January 22, 2008

Orphans and Backups

Filed under: edtech — Candace Hackett Shively @ 10:51 am

Thanks to Vicki Davis for prompting me to write this post.

What do you do about an “orphaned” blog? How about an orphaned wiki? Or the very cool project you and your students made using another web2.0 tool that now seems to have fallen on financial hard times and sits unattended on the web?

I moved my blog from such a place to this comfortable new home a couple of months ago. The symptoms that the parents were no longer there at my old “home”:  no response at all to any “contact tech support” email (of course, this happens at very busy places, too), no recent press releases, and no updates to their WordPress software. The result was that spammers took over. Without software updates to stay ahead of the latest spam tactics, my blog was overrun with Viagra and porn-filled “comments,” clogging the moderation queue to the point that I had to turn off comments on all but the most recent post. Without updated blogging software on my “family” servers, I was unable to add better spam tools or BACK UP my blog. The host site had locked access to do things myself. In the end, I had to walk out the door, leaving all my worldly possessions (posts and comments) behind in a sort of suspended animation (visions of Miss Havisham’s decayed room with cobwebs, lost in time?). My blog was an orphan.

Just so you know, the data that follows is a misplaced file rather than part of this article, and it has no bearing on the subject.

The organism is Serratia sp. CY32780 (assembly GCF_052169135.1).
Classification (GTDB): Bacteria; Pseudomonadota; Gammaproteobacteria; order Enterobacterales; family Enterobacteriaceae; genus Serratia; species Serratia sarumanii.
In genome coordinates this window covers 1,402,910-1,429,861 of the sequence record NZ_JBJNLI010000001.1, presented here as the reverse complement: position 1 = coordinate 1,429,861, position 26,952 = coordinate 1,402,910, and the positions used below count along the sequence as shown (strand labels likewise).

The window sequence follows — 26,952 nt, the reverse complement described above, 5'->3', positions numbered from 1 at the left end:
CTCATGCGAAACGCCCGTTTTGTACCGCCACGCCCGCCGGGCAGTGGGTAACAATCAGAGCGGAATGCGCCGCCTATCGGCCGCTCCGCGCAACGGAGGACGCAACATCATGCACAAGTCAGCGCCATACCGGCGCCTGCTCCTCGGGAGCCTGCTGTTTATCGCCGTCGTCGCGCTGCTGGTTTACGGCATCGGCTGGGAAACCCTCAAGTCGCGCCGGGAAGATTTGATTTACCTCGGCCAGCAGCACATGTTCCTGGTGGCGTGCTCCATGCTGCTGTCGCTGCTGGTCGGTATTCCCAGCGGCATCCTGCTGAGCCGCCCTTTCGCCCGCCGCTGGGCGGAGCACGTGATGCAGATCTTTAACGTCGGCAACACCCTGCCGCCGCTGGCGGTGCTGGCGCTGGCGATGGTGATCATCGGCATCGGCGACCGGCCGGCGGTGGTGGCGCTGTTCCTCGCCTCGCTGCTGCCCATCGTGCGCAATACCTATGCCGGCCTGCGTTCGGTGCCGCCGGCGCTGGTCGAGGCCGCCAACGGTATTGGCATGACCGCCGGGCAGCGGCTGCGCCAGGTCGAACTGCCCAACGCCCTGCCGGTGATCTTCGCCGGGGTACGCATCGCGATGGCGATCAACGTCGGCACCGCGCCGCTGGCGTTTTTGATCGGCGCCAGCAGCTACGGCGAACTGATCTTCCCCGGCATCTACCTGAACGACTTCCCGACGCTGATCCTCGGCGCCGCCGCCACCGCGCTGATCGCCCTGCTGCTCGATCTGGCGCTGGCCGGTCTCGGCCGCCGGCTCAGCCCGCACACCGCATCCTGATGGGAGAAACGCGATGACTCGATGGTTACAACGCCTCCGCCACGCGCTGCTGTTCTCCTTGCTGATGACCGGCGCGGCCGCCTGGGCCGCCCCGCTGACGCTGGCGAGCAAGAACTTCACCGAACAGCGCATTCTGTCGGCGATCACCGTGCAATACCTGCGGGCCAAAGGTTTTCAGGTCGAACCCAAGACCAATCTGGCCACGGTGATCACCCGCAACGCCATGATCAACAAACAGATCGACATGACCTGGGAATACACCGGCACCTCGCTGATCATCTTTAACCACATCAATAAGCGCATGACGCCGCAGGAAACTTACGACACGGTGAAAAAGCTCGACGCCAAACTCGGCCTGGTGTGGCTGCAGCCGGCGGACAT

I spent a long time trying to take everything with me, to no avail.

What did I learn? I learned to pay more attention to back-up tools on any potential host site where I plan to “keep” projects, writings, etc. I learned that I should tell other teachers about this, too. We are such trusting souls; we never expect a sudden or prolonged “illness” to take our blog or wiki home away. (The next thing you know someone will start selling blog and wiki insurance…).

If you are not willing to lose what you and your students have created, back it up. Limit your choices to places that allow you to back it up. Or keep draft versions in Word and folders with your images. Even better, keep projects in a place where you can export your hard work to a new home if you need to.

So now my blog has a new name, but you have to visit it’s “birthblog” to see its full heritage. For now, that birthblog is still there, but one of these days it will likely disappear.

1 Comment

  1. Such a great post, I’ve blogged about this. You have done a great service bringing this to all of our attention and discussing this openly. How can we do a full backup of our blogs and not trust our blog provider. Something we should answer.

    Comment by Vicki Davis — January 22, 2008 @ 10:41 pm

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